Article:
I took this one, looking through an open gate and across private land. There is a trig point on Blackberry Hill but again, it’s concealed within private territory. Apparently, the landowner(s) will let you head up and bag it if you ask nicely.

Now, I was heading downhill towards Clutton. I’d driven past it, never through it and this would be my first time walking in this area.

I soon picked up the path running behind Hazeldine Farm; grateful for the farm tracks that allowed for easy passage along this field of almost waist height grass.

I passed a man working away at the length of a hedge; almost tempted to ask him to come and clear the footpath for me.

Nap Hill was a greater pain. No clear right of way to follow and even the vehicle tracks were a bit ‘scratchy’ on the legs in places. Fortunately, I mostly wear trousers on my walks and don’t think I’ve made the mistake of wearing shorts since June!

Further on and I crossed what looked like it was once a railway line, according to the OS map. This would’ve run north, crossing Pensford along its viaduct and, to the south, it was destined for Radstock, where it looks as though a portion of the route remains open as a cycle path.

In a country that’s facing over-population and with a road network that isn’t fit to survive, I do wonder how long it will be before we consider re-opening more of these old ‘disused’ railway lines?

Interesting signs on the side of a commercial property.

My walking continued across the A27 (…I hadn’t even heard of the A27 before looking at my map, moments ago*). Green fields ahead of me and a right of way that was quite easy to follow.

*Actually, it looks as though Ordnance Survey have made a mistake and labelled the A37 incorrectly.

This herd of sheep cows was blocking my entrance to Tynemoor Wood. Although, they upped and left – doing that synchronised herd run and panic, as they often do – before I got too close.

In true bovine fashion, they blocked off my return to the field from the moment I closed the kissing gate behind me. I genuinely believe that those at the back don’t really know what’s going on and are just keeping up with the rest.

On the approach to Stowey, there was good views north towards Chew Valley Lake, which seemed so very far away. I remember almost losing the footpath here. As there were no markings on the ground, I guess it’s somewhere that people don’t tread very often.

This was followed by another overgrown field; albeit, below waist height.

I was able to follow the edge of this one and pass through on to open land… On an unexpected void that saw me walking “blind” between the two maps that I was carrying. Owning three maps to follow one sixteen-mile route seems a bit excessive. I wouldn’t have far to go and would place my faith in the waymarking.

Another field of long, dry grass. Much of which had been flattened but, still, I felt like I was along a giant dry sponge.

From Stowey, I could follow the road to cross the A368 once more, near Bishop Sutton. As I was waiting to cross over, a farmer was aggressively herding the last of his cattle in to the field I was set to follow in to…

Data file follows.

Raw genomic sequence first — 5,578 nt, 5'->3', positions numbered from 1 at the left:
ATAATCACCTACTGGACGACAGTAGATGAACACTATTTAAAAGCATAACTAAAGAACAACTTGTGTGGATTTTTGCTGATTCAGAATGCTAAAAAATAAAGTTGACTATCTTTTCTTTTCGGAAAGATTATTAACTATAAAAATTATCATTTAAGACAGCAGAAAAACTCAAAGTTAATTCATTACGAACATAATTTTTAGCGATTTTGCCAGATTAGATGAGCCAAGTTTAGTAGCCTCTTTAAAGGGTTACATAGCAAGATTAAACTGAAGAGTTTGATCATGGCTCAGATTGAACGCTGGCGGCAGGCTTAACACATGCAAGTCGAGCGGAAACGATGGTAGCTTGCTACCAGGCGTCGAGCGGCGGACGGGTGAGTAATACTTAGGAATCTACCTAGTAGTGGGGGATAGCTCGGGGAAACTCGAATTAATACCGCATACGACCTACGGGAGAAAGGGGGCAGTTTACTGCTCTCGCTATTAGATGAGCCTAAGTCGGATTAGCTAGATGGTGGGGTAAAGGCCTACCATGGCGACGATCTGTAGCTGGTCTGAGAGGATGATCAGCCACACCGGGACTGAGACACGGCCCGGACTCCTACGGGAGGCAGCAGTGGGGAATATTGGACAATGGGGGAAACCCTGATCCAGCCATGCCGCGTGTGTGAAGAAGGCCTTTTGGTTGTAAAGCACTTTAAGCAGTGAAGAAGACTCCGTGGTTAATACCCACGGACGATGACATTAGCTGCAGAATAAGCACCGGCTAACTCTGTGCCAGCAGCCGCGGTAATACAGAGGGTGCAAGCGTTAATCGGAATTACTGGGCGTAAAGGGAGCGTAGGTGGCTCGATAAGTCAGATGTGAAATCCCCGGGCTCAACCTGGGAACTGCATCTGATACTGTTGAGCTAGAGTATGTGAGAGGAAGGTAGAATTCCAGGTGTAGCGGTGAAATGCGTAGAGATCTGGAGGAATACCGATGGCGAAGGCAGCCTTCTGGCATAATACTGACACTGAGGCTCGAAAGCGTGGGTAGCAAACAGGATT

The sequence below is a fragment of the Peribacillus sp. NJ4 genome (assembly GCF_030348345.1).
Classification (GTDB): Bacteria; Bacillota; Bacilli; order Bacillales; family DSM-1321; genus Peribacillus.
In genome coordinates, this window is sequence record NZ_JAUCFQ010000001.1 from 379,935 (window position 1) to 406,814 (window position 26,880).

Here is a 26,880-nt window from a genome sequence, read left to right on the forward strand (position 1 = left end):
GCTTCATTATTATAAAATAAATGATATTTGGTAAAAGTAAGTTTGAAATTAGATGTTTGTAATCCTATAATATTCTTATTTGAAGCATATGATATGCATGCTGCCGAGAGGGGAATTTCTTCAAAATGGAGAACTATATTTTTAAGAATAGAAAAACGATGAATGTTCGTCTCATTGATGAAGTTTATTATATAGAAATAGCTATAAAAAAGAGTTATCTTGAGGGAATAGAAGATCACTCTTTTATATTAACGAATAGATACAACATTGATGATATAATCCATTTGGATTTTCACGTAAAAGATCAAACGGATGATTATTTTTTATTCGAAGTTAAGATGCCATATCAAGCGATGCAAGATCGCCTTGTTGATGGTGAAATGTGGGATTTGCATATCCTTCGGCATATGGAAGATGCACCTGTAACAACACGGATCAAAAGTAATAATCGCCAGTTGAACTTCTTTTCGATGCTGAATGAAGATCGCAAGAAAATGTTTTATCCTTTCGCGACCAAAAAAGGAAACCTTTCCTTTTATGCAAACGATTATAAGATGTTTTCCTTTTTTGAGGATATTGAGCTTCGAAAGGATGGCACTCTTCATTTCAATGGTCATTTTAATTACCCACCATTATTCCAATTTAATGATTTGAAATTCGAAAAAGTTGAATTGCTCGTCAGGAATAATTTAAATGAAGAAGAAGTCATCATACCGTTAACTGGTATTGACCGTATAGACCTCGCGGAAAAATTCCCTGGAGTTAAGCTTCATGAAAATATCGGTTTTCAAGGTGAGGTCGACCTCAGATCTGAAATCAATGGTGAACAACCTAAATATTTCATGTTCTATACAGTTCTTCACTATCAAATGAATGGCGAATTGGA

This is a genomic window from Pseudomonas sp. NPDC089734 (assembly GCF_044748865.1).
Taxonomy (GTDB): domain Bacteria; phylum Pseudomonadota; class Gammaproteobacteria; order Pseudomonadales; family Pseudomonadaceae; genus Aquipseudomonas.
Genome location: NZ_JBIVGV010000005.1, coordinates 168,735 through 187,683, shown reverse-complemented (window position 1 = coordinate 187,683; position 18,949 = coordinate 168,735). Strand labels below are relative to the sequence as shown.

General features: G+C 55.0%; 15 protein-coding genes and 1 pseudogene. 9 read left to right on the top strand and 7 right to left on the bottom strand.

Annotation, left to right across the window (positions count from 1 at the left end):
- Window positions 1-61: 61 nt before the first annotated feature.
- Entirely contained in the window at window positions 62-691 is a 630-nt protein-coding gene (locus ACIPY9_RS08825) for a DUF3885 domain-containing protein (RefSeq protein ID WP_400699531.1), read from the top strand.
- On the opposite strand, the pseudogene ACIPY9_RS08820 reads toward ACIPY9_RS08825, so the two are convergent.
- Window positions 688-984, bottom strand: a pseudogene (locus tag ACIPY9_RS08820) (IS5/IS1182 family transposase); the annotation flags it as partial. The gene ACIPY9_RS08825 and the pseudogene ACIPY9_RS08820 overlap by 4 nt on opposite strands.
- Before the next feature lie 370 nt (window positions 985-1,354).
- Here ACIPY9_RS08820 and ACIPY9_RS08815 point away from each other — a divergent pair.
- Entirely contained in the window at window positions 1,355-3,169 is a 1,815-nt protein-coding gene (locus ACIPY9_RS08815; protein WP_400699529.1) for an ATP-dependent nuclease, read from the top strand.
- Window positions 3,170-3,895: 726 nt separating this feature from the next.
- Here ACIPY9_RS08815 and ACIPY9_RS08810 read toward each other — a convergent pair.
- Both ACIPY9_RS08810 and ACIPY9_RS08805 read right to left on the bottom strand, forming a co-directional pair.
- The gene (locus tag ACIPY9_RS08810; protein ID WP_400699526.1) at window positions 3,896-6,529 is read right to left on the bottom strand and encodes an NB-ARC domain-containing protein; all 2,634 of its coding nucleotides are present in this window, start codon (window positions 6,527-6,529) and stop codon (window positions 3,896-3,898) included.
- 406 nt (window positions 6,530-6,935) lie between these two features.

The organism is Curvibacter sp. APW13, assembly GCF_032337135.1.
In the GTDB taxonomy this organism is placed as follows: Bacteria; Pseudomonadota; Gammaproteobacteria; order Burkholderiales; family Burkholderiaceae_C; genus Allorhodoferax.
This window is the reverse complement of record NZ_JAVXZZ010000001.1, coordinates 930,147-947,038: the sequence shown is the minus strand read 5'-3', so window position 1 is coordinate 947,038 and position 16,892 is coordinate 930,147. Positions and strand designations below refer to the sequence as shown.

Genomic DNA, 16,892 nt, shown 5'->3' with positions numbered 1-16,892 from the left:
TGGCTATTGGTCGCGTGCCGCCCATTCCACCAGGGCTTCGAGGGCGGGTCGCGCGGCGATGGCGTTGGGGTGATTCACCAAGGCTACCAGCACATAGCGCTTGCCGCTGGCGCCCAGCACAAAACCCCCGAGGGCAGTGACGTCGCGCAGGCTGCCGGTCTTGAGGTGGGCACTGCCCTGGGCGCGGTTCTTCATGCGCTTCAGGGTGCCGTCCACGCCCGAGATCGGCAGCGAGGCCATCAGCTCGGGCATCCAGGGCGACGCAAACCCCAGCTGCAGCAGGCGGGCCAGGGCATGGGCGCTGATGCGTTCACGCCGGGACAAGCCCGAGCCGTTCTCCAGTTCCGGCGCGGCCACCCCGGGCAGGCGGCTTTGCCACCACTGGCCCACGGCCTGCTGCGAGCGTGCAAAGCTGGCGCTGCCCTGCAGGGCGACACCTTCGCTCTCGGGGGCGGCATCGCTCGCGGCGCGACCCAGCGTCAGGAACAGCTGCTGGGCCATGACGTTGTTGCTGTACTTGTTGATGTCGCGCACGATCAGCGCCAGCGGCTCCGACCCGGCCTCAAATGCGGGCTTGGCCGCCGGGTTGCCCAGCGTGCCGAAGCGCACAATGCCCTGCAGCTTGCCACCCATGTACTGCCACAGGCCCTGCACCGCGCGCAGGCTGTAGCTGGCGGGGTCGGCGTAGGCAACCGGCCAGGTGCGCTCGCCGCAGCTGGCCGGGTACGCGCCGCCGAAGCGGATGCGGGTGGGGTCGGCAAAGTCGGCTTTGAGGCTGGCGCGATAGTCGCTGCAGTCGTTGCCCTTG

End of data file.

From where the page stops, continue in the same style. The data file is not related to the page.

He kindly advised me to avoid the field and footpath, just for today. I was frustrated as, technically, this would mean I haven’t completed the Three Peaks Walk… Had I arrived ten minutes earlier, I might’ve been okay. But, five minutes later and, well, who knows what I would’ve encountered in that field!

As I walked on along the road and parallel to the desired footpath, I could hear “angry” mooing with the constant stampede of hoofs behind the houses.

No regrets!

There was a ford crossing right before I would rejoin the Three Peaks Walk.

From here, I soon continued along a familiar road and climbed to the top of Knowle Hill, overlooking Chew Valley Lake.

But for that short stretch I had wisely avoided, I’ve now completed the Somerset Three Peaks Walk. I suppose my next aim will be to walk the full sixteen-mile circuit in one go.

But still, I needed to return to my car in Pensford.

Walking along Pitt’s Lane, I passed Pitt’s Farm and Roundhill Farm before continuing to reach the Two Rivers Way near Paradise.

This would lead me through Stanton Drew, past the stone circle and on to Pensford. A very familiar route but one that’s always enjoyable.

Pensford’s infamous viaduct.

This raises and issue that I am seriously fed up with – and I know that many people feel the same way. People who go to the effort of bagging their dog’s poo (the hard part) but then leave it lying or hanging around for someone else to pick up!!

Two weeks ago, I was leading a walk north of Bath. As we returned to Marshfield, there was a black back hanging around our final kissing gate and around chest-height for most of us.

Fining people for not cleaning up after their dog is one thing but this kind of act is happening far too often.

All of that aside, Pensford remains to be one of my favourite places for walking close to Bristol.

One day, I’ll get around to completing that final piece of the Three Peaks Walk.

Distance of this walk: 14.25 miles

Click here to see the route in OS Maps.

Thanks for reading.